Slater Museum of Natural History

The Slater Museum is one of the region's significant repositories for bird, mammal, reptile, amphibian and plant specimens from the Pacific Northwest. Our goals are to preserve and provide a collection of specimens to be used for research and education. For more information about the museum's policies, collections, associated educational resources and staff, see the links at the right or below. 

The museum now has educational or interpretive displays which were installed in August 2014.  To schedule a visit, call or email.

Numerous clips spliced together from 19 Oct 2014, 11:30-13:30.  The name wheatear comes from white + arse (British Dictionary Definitions).  There is a slow motion clip at 1:35 showing the white rump and tail base.

Student Video

Using Slater Museum Specimens!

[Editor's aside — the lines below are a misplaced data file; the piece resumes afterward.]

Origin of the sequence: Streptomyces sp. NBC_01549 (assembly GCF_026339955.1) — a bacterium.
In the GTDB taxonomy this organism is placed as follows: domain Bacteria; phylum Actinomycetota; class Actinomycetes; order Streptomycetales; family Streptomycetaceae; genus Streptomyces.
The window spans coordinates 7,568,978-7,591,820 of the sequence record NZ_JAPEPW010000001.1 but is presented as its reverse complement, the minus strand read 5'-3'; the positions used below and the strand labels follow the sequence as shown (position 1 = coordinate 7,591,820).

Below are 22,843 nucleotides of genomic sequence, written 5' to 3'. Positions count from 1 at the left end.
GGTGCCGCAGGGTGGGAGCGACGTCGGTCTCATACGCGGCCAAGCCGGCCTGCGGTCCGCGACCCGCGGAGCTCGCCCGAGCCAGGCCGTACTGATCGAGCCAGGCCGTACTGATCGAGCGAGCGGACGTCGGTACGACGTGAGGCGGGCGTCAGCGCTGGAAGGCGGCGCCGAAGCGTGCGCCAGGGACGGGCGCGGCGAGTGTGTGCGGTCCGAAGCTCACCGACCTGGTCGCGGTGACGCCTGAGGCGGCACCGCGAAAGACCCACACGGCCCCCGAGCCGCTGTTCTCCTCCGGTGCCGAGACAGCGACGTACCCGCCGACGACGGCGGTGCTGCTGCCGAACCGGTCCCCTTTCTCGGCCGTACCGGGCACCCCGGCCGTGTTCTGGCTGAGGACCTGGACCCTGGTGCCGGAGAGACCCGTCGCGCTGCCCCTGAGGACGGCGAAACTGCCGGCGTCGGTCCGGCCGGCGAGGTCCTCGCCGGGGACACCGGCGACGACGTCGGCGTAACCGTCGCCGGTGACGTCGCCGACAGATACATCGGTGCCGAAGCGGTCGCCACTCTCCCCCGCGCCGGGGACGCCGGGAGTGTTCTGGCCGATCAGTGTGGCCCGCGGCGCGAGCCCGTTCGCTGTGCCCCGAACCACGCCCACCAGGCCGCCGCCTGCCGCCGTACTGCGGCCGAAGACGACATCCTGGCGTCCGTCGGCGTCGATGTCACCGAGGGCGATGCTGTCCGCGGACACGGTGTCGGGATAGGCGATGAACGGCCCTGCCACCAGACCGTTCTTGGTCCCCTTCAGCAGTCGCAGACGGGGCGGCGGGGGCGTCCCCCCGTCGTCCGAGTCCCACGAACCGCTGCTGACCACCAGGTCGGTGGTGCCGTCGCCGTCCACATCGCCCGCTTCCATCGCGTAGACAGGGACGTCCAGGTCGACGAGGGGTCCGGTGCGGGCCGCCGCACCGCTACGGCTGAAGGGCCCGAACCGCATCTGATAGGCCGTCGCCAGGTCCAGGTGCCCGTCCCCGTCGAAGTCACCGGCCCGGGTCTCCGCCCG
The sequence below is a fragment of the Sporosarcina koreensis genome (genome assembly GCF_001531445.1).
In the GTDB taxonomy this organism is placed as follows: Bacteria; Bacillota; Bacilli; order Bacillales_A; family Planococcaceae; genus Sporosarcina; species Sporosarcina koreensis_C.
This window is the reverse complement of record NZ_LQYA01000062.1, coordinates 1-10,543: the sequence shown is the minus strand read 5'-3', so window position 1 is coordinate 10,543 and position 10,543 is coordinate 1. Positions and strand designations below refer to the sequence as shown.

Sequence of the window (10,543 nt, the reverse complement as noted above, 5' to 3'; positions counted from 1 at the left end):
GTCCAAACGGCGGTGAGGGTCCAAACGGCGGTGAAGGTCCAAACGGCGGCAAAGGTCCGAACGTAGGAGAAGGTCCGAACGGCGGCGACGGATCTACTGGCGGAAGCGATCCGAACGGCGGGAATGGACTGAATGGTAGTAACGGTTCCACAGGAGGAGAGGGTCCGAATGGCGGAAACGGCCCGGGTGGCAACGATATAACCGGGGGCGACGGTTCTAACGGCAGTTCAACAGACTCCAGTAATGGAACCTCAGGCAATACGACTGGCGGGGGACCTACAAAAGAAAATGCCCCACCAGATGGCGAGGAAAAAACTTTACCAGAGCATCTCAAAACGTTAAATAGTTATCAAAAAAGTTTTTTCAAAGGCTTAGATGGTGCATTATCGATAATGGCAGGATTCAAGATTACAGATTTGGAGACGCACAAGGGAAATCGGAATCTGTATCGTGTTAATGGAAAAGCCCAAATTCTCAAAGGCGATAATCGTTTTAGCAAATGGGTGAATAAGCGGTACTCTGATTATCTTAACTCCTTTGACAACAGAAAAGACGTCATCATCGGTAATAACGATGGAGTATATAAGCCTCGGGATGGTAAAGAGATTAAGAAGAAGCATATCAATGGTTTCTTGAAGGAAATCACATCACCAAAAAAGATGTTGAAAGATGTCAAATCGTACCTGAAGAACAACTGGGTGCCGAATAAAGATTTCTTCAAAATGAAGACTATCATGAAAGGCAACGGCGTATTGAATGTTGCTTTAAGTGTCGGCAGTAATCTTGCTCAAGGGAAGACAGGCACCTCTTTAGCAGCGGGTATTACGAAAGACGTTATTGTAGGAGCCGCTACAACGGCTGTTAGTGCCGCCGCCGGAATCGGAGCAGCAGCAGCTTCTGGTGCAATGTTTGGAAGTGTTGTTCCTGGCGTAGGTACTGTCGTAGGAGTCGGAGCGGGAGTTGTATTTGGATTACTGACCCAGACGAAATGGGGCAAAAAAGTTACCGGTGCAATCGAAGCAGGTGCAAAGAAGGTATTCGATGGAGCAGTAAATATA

Check out this stop-motion video explaining form and function in bird beaks, featuring specimens from the Slater Museum and made by University of Puget Sound students! 

Museum Events

Nights at the Museum

"Nights at the Museum" run September-December and February-May. 

Our free, family-friendly Nights at the Museum are designed to give visitors an insider look at the research and teaching specimens that make up the Slater Museum of Natural History. Each Night at the Museum features a subset of the collection, including touchable artifacts. 

Museum Lessons

Nature in the Classroom

Nature in the Classroom is a multidisciplinary science-based curriculum for 4th and 5th graders in the Puget Sound region. The curriculum brings the rich diversity of Puget Sound's natural history into the classroom using teaching specimens from the Slater Museum of Natural History at University of Puget Sound.

Tours at Slater

Visit the Slater Museum

Arrange for a private tour of the Slater Collections with your budding naturalist or your birding group! 

Contact our education and outreach staff today!

Blog Post

Northwest Nature Notes

Northwest Nature Notes is the Slater Museum's occasional blog on all aspects of Northwest natural history. Check it out to see the latest blog.